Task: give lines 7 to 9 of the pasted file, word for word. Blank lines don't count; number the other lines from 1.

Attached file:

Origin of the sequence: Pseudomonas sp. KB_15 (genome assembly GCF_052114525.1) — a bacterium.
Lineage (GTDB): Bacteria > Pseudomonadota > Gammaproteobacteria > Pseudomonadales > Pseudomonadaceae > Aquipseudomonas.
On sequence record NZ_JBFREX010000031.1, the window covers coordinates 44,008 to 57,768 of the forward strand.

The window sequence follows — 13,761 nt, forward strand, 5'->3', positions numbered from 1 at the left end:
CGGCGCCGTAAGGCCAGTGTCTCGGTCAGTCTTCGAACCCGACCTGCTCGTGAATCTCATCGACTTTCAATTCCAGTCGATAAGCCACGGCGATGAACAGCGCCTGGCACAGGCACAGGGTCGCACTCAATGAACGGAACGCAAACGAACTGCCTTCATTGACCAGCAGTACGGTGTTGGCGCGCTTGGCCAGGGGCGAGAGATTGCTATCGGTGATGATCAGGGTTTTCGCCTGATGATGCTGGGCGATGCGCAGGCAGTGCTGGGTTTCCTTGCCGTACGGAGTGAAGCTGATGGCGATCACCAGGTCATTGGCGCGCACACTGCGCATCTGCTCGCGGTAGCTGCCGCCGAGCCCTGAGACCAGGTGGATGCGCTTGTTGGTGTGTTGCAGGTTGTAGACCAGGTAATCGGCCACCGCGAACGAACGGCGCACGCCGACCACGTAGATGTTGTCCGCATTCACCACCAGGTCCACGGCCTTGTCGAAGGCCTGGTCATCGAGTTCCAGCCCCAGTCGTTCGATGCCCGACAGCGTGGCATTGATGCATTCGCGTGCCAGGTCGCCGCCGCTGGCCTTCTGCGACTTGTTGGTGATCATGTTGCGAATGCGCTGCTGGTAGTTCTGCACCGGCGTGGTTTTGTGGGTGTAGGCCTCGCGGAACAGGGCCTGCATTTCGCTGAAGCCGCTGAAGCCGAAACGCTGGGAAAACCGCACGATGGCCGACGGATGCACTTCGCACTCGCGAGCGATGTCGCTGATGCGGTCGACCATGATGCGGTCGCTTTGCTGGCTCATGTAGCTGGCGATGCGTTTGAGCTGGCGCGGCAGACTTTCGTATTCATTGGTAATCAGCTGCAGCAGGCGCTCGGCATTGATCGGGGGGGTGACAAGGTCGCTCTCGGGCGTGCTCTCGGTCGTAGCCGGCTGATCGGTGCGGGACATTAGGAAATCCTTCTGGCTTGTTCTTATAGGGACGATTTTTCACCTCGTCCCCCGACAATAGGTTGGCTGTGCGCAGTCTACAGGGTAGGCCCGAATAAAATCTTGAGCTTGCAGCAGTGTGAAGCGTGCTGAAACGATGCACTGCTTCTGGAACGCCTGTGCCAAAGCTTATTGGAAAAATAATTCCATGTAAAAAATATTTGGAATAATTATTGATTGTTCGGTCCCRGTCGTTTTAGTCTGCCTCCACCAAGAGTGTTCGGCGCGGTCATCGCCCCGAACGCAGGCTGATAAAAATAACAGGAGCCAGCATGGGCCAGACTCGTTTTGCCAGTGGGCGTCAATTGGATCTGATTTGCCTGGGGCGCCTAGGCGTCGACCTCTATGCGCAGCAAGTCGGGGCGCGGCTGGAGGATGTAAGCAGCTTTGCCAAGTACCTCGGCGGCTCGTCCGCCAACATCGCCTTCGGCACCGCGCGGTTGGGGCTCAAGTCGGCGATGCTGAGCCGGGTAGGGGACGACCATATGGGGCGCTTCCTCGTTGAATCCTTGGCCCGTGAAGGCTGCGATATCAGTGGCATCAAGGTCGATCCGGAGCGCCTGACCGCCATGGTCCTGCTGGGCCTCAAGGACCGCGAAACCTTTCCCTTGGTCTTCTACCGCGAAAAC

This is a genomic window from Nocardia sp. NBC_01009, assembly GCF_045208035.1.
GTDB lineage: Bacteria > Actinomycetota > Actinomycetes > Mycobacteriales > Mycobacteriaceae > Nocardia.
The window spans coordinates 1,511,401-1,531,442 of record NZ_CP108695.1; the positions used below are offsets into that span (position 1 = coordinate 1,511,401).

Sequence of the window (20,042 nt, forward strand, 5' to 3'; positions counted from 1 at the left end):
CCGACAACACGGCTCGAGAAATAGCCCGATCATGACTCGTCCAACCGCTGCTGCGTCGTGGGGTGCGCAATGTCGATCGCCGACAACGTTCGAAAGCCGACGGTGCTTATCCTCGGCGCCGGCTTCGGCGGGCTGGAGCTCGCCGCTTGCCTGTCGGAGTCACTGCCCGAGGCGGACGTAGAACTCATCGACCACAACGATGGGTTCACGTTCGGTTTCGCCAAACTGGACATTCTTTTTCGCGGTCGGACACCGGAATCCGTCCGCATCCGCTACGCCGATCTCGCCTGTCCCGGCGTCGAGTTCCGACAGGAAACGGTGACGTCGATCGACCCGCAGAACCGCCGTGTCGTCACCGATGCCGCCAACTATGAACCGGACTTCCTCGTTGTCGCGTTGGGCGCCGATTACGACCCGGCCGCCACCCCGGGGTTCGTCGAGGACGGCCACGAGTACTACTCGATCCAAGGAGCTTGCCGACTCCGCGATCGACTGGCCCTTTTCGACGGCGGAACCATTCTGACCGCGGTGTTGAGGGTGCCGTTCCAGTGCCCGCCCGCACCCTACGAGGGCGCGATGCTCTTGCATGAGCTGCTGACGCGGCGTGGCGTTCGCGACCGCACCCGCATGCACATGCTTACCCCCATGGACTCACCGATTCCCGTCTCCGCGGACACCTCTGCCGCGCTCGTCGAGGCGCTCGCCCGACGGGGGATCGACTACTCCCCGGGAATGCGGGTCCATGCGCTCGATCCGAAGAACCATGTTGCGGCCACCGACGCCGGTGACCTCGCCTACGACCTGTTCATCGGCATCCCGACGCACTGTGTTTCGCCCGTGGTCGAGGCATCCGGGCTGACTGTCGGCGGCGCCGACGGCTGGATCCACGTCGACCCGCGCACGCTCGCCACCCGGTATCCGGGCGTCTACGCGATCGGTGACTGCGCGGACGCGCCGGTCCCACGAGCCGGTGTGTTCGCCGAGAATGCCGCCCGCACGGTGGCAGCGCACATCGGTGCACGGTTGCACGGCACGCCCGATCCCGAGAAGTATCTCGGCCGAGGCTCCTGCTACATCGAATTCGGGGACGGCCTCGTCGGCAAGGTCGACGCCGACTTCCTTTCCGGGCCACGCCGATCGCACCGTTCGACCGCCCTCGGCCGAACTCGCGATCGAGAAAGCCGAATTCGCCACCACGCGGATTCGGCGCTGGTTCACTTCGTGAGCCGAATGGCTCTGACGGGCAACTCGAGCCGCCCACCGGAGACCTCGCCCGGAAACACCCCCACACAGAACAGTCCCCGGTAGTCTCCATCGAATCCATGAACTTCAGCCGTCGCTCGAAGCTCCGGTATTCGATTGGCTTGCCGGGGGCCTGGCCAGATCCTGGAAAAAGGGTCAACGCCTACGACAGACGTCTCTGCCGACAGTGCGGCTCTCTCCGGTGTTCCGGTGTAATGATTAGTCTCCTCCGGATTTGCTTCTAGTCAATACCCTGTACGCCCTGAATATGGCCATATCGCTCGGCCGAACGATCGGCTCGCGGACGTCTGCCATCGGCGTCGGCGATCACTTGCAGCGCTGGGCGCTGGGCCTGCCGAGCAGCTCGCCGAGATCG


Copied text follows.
GTDB lineage: Bacteria > Actinomycetota > Actinomycetes > Mycobacteriales > Mycobacteriaceae > Nocardia.
The window spans coordinates 1,511,401-1,531,442 of record NZ_CP108695.1; the positions used below are offsets into that span (position 1 = coordinate 1,511,401).

Sequence of the window (20,042 nt, forward strand, 5' to 3'; positions counted from 1 at the left end):